WOODHAWK

WOODHAWK sounds like a mythological animal you’d find in the deep Canadian forests. And it might me. What do I know? I do know that this was done with Turner Midzain – Vocals/Guitar. Anders Ekdahl ©2017

How hard was it to come up with a band name and how does the name fit the music?
– For us, right from the beginning we knew we wanted it to be only one word. Mike and I are craft beer fans, and are big fans of the U.K brewery, Wychwood. So we toyed with the idea of calling the band Witchwood or something along those lines. And somehow, Woodhawk fell into our lap and we loved it. So we ran with it. In previous bands we’d be in, it can be hard to get everyone to agree on the same name sometimes. But with Woodhawk, it just felt right, right away. And we felt that name was going to fit the music we were playing.

As I am new to your band perhaps a short introduction might be in order?
-Woodhawk was founded by me (Turner Midzain) and bassist Mike Badmington. Mike and I have been playing in bands together since we were kids. We had toured Canada a lot as a punk band called Shotgun Dolls. By the end, we hated the name and hated the music, but loved playing in bands together. So when Shotgun Dolls disbanded, we knew we would do something heavier, more intricate and what we were more into. We started with a few friends filling in on drums to get us going until we met Kevin Nelson. He was a natural and fit in right away. Since then, we’ve made a record together at Rain City Recorders in Vancouver with Jesse Gander, toured Western Canada a few times and played some great shows alongside bands such as Truckfighters, The Shrine and Airbourne.

As I am no musician I have no idea how it works, but how do you make your own music based on what influences you? What parts do you pick?
-Every song we write starts with a riff. We’re all fans of riff rock and riff based music, so we like to make heavier music that focus on good big guitar parts with complimenting melody. We all come from different backgrounds in music, so what the ending product is, is a collection of what we love. Sometimes that plays homage to band before us who we like, and sometimes it’s something out of the ordinary. Nothing is forced; we just try to have fun with it.

When you are in a band does it feel like you are a part of a worldwide movement?
-I don’t think we’re there yet. But it feels pretty surreal when we send more and more records around the world. We live in an age where it is much easier to find new music and new bands. So it’s cool that we’re able to live in this time and be a part of that.

How important is it that you look the part in promo shots and stuff? How important is the graphic side of the band?
-Image has never been a focus for us. We don’t mind doing the promo shots and stuff. We’re lucky to have a few photographer friends who make it feel really normal. We do feel that the art that surrounds the music is important though. We always try to seek out our favorite illustrators to make us shirts, stickers or merch. Or even our album art. We sought out a very good friend named Mark Kowalchuck to do our album art. He’d made some shirts for us in the past that we loved, as well as doing art for bands like In Flames. We just knew that his illustration would depict perfectly what we felt our latest album was about.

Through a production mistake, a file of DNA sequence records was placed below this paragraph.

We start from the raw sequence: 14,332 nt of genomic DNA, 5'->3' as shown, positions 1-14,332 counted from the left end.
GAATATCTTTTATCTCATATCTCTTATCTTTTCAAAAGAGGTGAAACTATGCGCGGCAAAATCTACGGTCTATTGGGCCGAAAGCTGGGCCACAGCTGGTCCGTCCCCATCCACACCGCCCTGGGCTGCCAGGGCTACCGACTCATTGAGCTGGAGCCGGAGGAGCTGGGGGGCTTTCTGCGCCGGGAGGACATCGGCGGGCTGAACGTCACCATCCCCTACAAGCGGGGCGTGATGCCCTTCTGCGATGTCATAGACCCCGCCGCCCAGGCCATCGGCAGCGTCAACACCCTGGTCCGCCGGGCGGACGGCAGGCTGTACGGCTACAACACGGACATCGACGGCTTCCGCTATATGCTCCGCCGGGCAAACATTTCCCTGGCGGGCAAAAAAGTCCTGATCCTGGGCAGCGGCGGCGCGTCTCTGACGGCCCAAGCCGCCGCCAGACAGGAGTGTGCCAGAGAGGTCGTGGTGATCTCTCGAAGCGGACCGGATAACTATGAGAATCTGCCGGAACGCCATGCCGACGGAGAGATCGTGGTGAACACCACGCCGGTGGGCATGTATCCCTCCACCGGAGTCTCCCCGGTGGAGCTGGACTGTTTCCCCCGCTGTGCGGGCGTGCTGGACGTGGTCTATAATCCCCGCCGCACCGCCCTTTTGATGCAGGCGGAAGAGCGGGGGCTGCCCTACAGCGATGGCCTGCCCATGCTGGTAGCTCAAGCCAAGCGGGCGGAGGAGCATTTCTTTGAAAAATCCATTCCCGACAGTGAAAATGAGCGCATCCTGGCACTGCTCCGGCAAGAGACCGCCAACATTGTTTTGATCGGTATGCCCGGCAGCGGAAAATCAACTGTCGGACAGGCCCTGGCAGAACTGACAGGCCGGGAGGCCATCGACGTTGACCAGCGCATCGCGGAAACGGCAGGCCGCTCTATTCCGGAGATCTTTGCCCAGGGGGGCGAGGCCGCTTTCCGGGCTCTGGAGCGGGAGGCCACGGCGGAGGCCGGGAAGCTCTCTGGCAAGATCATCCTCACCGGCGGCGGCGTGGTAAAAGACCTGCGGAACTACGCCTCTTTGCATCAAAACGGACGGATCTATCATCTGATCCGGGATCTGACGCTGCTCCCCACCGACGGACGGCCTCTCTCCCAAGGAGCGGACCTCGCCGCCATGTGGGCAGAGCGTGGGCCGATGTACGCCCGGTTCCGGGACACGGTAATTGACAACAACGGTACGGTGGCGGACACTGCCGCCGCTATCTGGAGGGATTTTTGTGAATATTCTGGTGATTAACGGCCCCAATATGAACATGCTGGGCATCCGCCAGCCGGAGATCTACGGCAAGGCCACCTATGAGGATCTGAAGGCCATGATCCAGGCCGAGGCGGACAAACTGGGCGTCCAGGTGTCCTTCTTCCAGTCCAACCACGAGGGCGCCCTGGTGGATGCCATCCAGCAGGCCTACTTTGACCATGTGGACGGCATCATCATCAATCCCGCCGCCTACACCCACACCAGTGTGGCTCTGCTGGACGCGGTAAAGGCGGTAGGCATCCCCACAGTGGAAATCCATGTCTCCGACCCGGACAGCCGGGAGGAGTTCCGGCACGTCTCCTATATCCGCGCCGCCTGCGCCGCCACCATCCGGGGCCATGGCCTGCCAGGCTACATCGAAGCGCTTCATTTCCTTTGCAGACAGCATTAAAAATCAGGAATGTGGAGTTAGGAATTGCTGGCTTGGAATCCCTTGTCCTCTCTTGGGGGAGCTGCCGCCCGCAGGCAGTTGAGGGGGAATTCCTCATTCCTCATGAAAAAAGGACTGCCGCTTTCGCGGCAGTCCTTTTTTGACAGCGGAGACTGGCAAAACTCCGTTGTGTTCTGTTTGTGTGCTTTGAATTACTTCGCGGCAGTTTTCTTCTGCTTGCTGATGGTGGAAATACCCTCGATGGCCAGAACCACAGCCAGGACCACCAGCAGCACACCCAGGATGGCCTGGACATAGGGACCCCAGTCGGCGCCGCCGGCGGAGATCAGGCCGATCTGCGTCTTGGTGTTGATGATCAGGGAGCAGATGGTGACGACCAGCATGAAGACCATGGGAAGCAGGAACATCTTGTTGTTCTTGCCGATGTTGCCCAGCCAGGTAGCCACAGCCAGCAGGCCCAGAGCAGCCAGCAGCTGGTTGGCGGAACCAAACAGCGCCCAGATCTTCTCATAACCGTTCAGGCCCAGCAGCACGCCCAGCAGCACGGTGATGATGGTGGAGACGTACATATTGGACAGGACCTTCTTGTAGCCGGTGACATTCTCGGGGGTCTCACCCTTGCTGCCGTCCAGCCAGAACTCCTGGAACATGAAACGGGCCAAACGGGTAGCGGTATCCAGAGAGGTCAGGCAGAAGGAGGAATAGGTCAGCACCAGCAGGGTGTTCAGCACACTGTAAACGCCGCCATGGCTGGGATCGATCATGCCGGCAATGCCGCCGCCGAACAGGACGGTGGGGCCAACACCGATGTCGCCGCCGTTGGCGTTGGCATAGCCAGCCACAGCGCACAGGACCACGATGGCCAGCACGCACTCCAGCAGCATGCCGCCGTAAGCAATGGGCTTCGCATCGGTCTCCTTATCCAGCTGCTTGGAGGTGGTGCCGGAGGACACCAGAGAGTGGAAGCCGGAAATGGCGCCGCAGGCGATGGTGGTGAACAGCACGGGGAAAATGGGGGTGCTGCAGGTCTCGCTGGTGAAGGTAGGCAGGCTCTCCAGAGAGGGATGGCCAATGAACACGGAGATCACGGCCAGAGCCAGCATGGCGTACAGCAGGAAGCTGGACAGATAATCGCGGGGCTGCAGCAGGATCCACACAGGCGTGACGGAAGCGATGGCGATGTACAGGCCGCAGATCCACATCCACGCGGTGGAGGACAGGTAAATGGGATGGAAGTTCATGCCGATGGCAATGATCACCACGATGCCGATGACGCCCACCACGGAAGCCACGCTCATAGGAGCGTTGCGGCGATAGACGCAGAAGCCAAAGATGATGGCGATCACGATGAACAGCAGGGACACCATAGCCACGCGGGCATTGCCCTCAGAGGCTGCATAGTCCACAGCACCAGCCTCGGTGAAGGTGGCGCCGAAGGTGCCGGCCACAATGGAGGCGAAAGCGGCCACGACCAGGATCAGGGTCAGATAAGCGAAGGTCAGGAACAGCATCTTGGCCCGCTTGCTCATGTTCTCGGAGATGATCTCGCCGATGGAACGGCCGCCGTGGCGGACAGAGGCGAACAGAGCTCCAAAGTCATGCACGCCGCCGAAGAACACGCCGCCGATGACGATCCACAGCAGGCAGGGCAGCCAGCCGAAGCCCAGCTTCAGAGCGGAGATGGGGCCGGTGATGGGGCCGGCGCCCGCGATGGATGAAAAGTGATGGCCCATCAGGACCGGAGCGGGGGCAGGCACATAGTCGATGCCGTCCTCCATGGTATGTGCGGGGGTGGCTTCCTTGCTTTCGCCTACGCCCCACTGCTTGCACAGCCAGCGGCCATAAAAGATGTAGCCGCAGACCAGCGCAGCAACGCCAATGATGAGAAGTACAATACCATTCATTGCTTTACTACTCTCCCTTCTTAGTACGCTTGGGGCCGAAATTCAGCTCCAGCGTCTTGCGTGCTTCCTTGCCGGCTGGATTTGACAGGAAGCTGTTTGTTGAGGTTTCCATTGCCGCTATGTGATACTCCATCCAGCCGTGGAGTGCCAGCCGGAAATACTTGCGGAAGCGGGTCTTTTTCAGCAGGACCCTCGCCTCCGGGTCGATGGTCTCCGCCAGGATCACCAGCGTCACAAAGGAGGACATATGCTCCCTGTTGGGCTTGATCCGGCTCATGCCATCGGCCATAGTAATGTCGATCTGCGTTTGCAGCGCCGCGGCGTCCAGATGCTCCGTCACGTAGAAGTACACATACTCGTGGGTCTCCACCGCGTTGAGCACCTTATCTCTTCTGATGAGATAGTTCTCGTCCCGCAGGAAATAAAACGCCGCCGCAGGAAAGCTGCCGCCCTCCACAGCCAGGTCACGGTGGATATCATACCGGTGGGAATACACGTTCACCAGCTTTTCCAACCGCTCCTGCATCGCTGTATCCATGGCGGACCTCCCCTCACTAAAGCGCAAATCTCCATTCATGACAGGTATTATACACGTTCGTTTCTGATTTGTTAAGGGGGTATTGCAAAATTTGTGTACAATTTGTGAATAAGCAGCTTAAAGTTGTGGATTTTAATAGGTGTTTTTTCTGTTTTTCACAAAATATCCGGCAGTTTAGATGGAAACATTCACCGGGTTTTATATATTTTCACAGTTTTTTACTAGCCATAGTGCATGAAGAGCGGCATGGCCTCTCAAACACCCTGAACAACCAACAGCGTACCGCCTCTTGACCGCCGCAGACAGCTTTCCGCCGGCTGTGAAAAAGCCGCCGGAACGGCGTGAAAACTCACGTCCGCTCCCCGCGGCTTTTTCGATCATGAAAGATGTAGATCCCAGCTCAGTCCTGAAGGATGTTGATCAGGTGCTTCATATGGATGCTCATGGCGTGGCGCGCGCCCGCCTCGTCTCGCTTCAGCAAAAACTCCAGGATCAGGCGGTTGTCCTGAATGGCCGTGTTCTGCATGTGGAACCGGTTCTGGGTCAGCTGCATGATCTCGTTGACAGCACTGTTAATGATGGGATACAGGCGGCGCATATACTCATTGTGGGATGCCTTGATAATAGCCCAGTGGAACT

What would you say influences your lyrics? How important are they?
-Lyrics for me change day to day. I never like to be too open with people. I like to kind of serve it through metaphors and fictional characters. But the lyrics themselves are very important to us. We really want to make sure we tell a story or get the theme across the whole song. It should sound as good as it reads on paper.

Is the album as relevant today as it was in the 70s and 80s? Is digital killing the album?
-No. While vinyl itself is making a comeback, it will still never be what it was. The idea of going out to a record store to by the latest release of a band is fading. We have the luxury of not having to leave our couch to get music. Lots of people discover bands through playlists online like Spotify, and only ever hear 1 or 2 songs by that band. But they may never go listen to the whole release by that artist. We personally like to sit and listen to an album from start to finish as we appreciate how much work went into it. Digital isn’t necessarily killing the album; it’s just giving it some friendly competition.

Where will the future of format end – digital verses physical verses whatever?
-Until we all have microchips in our heads that play music, who knows.

How much of a touring entity are you guys? What is a live experience with you like?
-Like most bands, we started playing live because that is the only way to get yourself out there. Even to make a few bucks to hopefully record an EP or something. Playing live is the bread butter. It’s what really makes being in a band so much fun. Good or bad show, I get to play with my best friends night after night. And I’m sure that shows in our live show. We’re all smiling ear to ear enjoying every second of it. We like to not take ourselves to seriously. We’re very high energy and loud. All of us very much feed off each other. We have fun and just hope the audience has as much fun as us.

What lies in the future?
-Right now, we’re going to continue to tour this new record. The response from Europe and U.K. has been overwhelming so we hope to be over there by early 2018, and hopefully the US as well. But that is just so expensive for an independent band. So for now we’ll focus on Canada as much as we can this year. Hopefully we’ll squeeze some time in over the next year to start writing more and hopefully put out another record. We’re very lucky to be able to do this, and have such a great response. And for that we’re thankful, so we’ll keep doing it until we stop smiling.

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